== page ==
• Tooth sensitivity/pain – Some people may experience increased tooth sensitivity following the teeth whitening procedure, especially when eating or drinking things that are very hot or cold. Increased tooth sensitivity will usually subside after a few days. However, we can also recommend toothpastes that can help reduce your sensitivity.
  • Gum irritation – Teeth whitening requires the use of bleaching agents, which can irritate and inflame the gums. Our dentist may use a gum protectant to help reduce the likelihood of this side effect.

Tooth sensitivity, pain, and gum irritation should resolve on its own after two or three days. If you experience these symptoms for longer it’s important to contact your dentist for further care instructions.

Eating and drinking in the first 48 hours

Food and drinks to avoid after a teeth whitening procedure - red wine, tomatoes, berries, and chocolate.

For at least the first 48 hours, it’s best to avoid darkly colored foods and drinks, including berries, coffee, tea, red wine, and tomato sauce. This is to make sure the whitening effect is not dampened by tooth-staining foods early on.

Additionally, you’ll want to avoid highly acidic foods, like fermented fruits and vegetables or anything put in vinegar, and you’ll want to skip eating citrus fruits. Be careful with food and drink at extreme temperatures – consuming foods or beverages that are too cold or hot could irritate your teeth.

Safe foods include things such as bananas, chicken, cucumbers, milk and non-dairy substitutes, pasta and of course, water.

Dental care in the first 48 hours

While you don’t need to make big changes to your oral hygiene routine after teeth whitening, there are some extra considerations to keep in mind.

  • Wait 30 minutes after eating to brush your teeth – It’s important to wait 30 minutes after eating before you brush or floss your teeth. This is especially important if you’ve eaten food that is acidic or sugary. These foods can temporarily weaken the enamel, which means that if you brush or floss your teeth directly after eating, you could further damage your enamel with the bristles on your toothbrush.
  • Use white toothpastes and clear mouthwashes – Avoid colored toothpastes and mouthwashes as they could prematurely stain your teeth.
  • Rinse your mouth with water – If you do happen to eat or drink something that could stain your teeth, you can thoroughly rinse your mouth with water to help remove the residual particles.
  • Brush and floss as normal – You can continue with the recommended dental care routine immediately after teeth whitening – that means brushing twice a day and flossing once daily.

For long-term care, the best practice post-whitening is to avoid or limit stain-causing foods and drinks, while maintaining a healthy regular oral routine of brushing and flossing twice daily with regular dental checkups. This is the best way to keep your newly whitened teeth whiter for longer.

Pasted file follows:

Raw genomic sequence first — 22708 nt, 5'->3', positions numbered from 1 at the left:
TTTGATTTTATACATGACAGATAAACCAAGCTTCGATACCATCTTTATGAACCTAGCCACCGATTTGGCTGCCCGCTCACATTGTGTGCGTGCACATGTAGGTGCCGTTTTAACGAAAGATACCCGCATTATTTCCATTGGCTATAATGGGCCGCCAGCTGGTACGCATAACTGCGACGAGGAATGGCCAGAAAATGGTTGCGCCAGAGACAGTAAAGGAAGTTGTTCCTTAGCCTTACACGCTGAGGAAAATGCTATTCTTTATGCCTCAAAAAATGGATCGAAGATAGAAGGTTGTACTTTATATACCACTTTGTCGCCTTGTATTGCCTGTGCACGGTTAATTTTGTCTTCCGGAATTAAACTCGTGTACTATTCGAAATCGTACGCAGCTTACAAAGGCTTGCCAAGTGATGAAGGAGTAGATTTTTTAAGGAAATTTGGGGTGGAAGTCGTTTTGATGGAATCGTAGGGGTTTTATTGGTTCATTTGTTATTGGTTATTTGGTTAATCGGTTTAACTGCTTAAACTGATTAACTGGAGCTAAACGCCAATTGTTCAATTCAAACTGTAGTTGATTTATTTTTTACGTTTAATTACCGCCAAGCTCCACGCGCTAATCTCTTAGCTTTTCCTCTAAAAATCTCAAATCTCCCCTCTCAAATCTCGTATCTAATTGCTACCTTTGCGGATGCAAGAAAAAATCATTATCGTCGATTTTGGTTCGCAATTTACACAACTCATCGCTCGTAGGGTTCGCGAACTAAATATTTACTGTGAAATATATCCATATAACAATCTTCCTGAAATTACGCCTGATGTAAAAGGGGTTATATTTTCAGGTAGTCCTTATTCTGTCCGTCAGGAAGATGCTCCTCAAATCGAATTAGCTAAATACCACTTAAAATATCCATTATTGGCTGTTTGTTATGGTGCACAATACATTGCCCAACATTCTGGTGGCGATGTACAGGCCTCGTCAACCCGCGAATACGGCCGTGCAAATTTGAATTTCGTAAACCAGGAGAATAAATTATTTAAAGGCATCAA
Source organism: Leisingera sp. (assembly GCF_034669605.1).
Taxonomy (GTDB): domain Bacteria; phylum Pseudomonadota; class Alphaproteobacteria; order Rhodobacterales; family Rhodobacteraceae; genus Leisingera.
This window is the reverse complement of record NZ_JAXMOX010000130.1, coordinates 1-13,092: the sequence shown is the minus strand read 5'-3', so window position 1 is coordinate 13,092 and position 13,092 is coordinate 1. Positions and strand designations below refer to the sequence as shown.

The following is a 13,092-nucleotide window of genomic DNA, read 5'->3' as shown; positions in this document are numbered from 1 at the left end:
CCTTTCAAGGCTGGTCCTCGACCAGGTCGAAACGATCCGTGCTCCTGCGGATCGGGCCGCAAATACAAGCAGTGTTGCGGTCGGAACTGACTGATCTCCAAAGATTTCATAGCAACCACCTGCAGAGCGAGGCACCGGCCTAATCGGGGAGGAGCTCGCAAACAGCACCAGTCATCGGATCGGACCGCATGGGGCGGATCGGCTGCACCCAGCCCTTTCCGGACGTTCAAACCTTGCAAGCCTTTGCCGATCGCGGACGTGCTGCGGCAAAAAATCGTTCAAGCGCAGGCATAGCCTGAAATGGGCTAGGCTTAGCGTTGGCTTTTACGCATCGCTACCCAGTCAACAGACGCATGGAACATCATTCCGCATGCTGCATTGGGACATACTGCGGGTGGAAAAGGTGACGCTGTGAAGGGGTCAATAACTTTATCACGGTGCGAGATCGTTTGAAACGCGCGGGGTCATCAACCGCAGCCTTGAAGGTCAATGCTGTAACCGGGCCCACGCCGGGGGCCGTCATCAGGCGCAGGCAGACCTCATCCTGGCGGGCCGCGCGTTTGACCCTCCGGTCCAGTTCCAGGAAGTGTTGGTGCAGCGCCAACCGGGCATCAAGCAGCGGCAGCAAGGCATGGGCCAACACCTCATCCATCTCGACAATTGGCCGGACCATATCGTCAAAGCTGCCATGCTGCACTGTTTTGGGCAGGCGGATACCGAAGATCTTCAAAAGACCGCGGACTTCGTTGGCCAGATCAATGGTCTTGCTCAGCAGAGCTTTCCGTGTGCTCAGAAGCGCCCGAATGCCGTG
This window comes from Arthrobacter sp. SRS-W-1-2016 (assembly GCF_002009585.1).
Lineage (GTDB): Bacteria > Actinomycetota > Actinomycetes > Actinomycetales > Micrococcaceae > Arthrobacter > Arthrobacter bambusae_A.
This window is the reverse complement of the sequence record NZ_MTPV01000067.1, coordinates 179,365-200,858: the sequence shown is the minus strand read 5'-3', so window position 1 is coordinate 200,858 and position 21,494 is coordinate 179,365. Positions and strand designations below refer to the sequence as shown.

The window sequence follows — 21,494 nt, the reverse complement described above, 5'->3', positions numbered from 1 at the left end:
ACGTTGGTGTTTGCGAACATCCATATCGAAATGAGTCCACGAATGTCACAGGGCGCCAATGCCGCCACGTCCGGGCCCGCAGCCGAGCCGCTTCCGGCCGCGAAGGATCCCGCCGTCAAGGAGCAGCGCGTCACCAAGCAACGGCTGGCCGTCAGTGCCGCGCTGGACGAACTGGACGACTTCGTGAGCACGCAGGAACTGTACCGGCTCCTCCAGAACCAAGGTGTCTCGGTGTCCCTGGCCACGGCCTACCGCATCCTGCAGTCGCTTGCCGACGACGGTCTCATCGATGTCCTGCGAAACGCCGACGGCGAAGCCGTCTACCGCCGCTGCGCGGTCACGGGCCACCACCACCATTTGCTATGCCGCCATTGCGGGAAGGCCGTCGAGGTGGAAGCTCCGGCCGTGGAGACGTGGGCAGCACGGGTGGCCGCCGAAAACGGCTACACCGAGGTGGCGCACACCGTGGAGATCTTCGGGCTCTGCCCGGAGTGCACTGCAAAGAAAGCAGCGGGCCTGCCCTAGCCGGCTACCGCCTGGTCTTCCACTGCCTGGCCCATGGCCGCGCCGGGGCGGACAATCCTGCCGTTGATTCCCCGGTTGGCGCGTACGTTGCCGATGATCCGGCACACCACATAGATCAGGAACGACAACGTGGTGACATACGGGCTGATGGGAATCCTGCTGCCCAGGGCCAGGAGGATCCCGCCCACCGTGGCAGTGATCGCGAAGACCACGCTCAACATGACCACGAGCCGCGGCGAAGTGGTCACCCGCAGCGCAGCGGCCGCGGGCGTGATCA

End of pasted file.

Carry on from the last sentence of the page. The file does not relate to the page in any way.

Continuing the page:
For a more comprehensive look at teeth whitening aftercare with detailed instructions, check out our complete aftercare guide.

Debunking Common Teeth Whitening Myths

Professional teeth whitening can damage enamel

While in-office teeth whitening gels contain more peroxide than at home options, when administered by a dental professional the process is very safe, as opposed to having teeth whitening performed by non trained professionals where your mouth and gums may not be properly protected and damage to tooth enamel can occur.

In-office teeth whitening results are permanent

Unfortunately, there are no permanent teeth whitening options, even in-office treatments. The amount of time that the effects will last vary from person to person, based in part on personal habits and dental routine. As mentioned above, certain foods and drinks will have a more adverse effect on white teeth, causing them to stain quicker than others.

Whitening causes teeth sensitivity

Teeth whitening CAN cause increased tooth sensitivity in some people, especially those who already have teeth that are very sensitive. However, for the majority of patients the increased sensitivity is temporary. For those few people for whom the sensitivity continues long after the procedure, there are desensitizer products and toothpastes with strong fluoride that are available, and can even be used ahead of time to prepare for the procedure.

In-office Teeth Whitening at Bunker Hill Dentistry

Our in-office teeth whitening procedure and Bunker Hill Dentistry is safe, painless, and effective. 

We can also provide you with home kits to help you maintain your teeth’s new color. Reach out to us to see if in-office whitening is right for you.

Learn more about teeth whitening treatment at BHD